Details

    • Type: Explanation
    • Status: Obsolete
    • Affects Version/s: EXASolution 4.1.0, EXASolution 4.2.0, EXASolution 5.0, EXASOL 6.0.0, Exasol 6.1.0, Exasol 6.2.x
    • Fix Version/s: None
    • Component/s: EXASolution
    • Labels:
      None
    • Explanation:
      Hide

      Note: This solution is no longer maintained. For the latest information, please refer to our Knowledge Base:

      https://community.exasol.com/t5/database-features/null-in-exasol/ta-p/363

      -------------------------------------------------------------------------------------------------------------------------------------------------

      Background

      Generally speaking, NULL is not a special value, but it represents an undefined value. Given this, comparing anything against NULL is not applicable.  Therefore, any comparison of the form "column = NULL" always returns NULL in Exasol, even if that column contains NULL values. Especially joins do not generate matches on rows where the join condition contains NULL values.

      Explanation

      If a value is to be tested against NULL, the comparison operator has to be replaced by the IS NULL and IS NOT NULL predicates.

      The following sample table will be used in all the examples on this page to demonstrate NULL handling.

      CREATE OR REPLACE TABLE testnull
      (
          num decimal(18, 0),
          boo BOOLEAN,
          dat date,
          str varchar(30)
      );
       
      INSERT INTO testnull VALUES
      (1, false, '2010-02-03', 'first row'),
      (NULL, true, '2010-02-04', 'second row'),
      (3, NULL, '2010-02-05', 'third row'),
      (4, true, NULL, 'fourth row'),
      (5, false, '2010-02-07', NULL),
      (6, true, '2010-02-08', '');
      
      NUM BOO DAT STR
      1 false 2010-02-03 first row
      3   2010-02-05 third row
      4 true   fourth row
      5 false 2010-02-07  
      6 true 2010-02-08  
        true 2010-02-04 second row

      General Rules

      The following basic rules apply to operations with NULL values:

      • Comparison ('=', '<', ..) against a NULL value always returns NULL
      • The predicates IS (NOT) NULL have to be used to check against NULL values
      • Operations with NULL values return a NULL value.
      SELECT
          num+1 num,
          case boo    when true then 'TRUE'
                      when false then 'FALSE'
                      else 'X'
          end AS boo,
          add_month(dat, 1) dat,
          case when str IS NULL then 'X' else str end str
      FROM testnull;
      
      NUM BOO DAT STR
      2 FALSE 2010-03-03 first row
      4 X 2010-03-05 third row
      5 TRUE   fourth row
      6 FALSE 2010-03-07 X
      7 TRUE 2010-03-08 X
        TRUE 2010-03-04 second row

      NULL and Strings

      Exasol does not distinguish between NULL and an empty string (''). The same basic rules apply to strings as they do to any other data type, with one exception:

      Concatenation ('||', CONCAT) with a NULL value does not yield a NULL value, but the remaining operand(s). Only when all operands are NULL, the result also is NULL.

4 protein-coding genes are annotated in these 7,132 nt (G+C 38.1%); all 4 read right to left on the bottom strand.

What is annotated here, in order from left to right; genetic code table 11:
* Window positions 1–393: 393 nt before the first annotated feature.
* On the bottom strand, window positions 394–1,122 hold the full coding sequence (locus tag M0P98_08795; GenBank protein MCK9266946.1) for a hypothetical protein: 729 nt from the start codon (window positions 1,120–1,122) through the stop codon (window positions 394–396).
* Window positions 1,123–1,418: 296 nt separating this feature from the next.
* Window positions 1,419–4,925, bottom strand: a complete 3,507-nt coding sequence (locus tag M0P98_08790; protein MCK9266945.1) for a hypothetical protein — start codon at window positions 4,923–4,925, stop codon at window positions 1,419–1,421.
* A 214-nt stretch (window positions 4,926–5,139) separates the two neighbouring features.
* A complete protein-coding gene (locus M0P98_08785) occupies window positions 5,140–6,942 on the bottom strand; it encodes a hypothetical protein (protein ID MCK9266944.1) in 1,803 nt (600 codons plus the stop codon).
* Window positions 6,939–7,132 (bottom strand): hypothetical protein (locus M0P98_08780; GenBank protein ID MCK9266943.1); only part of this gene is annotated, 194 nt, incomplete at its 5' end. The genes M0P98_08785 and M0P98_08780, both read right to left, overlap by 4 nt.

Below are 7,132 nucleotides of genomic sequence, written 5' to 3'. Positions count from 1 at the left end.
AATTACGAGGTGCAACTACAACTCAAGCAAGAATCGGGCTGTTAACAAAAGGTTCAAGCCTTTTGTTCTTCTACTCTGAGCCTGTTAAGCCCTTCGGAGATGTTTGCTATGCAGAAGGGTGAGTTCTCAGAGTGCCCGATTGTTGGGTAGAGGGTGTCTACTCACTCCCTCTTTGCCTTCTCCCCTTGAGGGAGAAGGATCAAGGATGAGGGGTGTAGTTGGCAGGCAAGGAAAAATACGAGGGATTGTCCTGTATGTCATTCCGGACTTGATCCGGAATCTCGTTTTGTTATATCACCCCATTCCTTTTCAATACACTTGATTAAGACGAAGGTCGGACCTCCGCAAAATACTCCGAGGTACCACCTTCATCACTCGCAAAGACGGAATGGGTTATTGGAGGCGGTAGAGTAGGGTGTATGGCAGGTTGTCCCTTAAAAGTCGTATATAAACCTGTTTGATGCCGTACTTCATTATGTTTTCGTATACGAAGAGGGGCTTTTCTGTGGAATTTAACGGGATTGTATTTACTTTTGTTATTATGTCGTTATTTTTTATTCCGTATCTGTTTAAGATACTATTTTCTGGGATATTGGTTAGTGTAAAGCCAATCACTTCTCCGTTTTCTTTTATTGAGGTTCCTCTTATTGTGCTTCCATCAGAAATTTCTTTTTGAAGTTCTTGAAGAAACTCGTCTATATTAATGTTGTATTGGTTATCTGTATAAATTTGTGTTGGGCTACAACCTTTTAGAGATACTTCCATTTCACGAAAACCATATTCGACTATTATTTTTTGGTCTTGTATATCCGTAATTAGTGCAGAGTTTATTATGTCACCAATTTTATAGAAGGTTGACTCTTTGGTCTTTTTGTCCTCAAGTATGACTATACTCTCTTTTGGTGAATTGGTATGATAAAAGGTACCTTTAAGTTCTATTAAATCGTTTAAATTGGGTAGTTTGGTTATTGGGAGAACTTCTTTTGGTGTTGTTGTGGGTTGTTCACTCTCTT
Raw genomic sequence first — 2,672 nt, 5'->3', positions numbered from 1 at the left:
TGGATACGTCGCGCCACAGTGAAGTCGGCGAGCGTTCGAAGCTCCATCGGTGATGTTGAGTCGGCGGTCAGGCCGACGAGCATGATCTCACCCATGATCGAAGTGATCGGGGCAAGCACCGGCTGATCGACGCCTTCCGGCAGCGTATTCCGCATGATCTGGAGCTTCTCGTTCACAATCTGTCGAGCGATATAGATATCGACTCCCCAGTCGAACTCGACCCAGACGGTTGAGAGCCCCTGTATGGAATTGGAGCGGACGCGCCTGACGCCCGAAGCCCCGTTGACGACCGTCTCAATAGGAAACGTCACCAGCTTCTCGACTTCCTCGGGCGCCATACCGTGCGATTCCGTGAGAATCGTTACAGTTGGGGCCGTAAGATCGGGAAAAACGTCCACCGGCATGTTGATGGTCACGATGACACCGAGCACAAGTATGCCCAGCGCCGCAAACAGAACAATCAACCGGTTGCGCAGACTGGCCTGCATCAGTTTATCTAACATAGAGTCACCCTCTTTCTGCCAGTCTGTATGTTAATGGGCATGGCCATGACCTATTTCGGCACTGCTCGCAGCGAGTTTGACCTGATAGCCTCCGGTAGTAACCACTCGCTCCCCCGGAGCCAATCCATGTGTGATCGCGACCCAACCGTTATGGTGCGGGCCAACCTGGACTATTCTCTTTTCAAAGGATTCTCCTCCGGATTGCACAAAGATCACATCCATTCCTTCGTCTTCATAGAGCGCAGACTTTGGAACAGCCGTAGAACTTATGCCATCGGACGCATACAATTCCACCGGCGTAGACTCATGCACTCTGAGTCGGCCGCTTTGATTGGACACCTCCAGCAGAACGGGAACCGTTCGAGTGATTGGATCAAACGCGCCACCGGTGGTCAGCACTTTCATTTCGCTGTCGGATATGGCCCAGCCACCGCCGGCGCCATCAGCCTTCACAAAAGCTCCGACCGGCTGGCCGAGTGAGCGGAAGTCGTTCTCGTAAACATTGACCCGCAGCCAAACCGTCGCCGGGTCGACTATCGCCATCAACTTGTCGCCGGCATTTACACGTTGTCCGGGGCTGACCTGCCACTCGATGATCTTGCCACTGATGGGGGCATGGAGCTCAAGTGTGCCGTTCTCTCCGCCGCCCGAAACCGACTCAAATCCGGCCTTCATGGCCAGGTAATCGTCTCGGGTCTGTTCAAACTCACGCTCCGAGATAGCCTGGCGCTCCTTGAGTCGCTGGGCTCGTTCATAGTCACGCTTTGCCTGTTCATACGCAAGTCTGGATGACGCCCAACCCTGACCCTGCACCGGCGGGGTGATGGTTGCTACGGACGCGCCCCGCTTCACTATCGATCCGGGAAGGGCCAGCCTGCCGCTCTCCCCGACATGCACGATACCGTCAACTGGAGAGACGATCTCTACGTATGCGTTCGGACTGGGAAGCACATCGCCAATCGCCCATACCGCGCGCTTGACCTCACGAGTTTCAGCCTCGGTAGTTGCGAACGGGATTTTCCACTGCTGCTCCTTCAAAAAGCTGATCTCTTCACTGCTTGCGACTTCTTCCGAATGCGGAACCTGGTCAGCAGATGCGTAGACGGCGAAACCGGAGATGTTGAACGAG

SELECT 'str: '||str FROM testnull;
      
      A
      str: second row
      str:
      str: third row
      str: fourth row
      str: first row
      str:

      Functions for handling NULL values

      NVL (expr1, expr2)

      When 'expr1' is NULL, 'expr2' is returned, else 'expr1'. NVL stands for 'Null Value'.

      The equivalent CASE-expression is: CASE WHEN expr1 IS NULL THEN expr2 ELSE expr1 END

      COALESCE (expr1, expr2, ...)

      Returns the first value of the parameter list that is not NULL. When all arguments are NULL, NULL is returned.

      The equivalent CASE-expression is: CASE WHEN expr1 IS NOT NULL THEN expr1 WHEN expr2 IS NOT NULL THEN expr 2 ... ELSE NULL END

      ZEROIFNULL(number)

      Returns the integer 0 when number is NULL. Otherwise, number itself is returned.

      The equivalent CASE-expression is: CASE WHEN number is NULL THEN 0
      ELSE number END

      NULLIFZERO(number)

      Returns NULL when number has the value 0. Otherwise, number is returned. This function is useful to prevent division by zero errors (see example).

      The equivalent CASE-expression is: CASE WHEN number=0 THEN NULL ELSE number END

      DECODE(expr, val1, ret1, ..., default)

      This function is not primarily designed for NULL handling, it will return the first retX value for which expr=valX holds true. However, the function is exceptional in the sense that it will match NULL values when asked to do so.

      The equivalent CASE-expression would have to fall back on the corresponding NULL-Predicate: CASE WHEN expr=val1 THEN ret1 WHEN expr is NULL then ... ELSE default END

      If no comparison against NULL is required, the following expression also is equivalent: CASE expr WHEN val1 THEN ret1 WHEN val2 THEN ... ELSE default END

      SELECT
          num,
          zeroifnull(num) + 1 num1,
          nvl(cast(boo AS varchar(10)), 'unknown'),
          coalesce(str, 'X') str,
          1/nullifzero(num-3) num2
      FROM testnull;
      
      NUM NUM1 NVL STR NUM2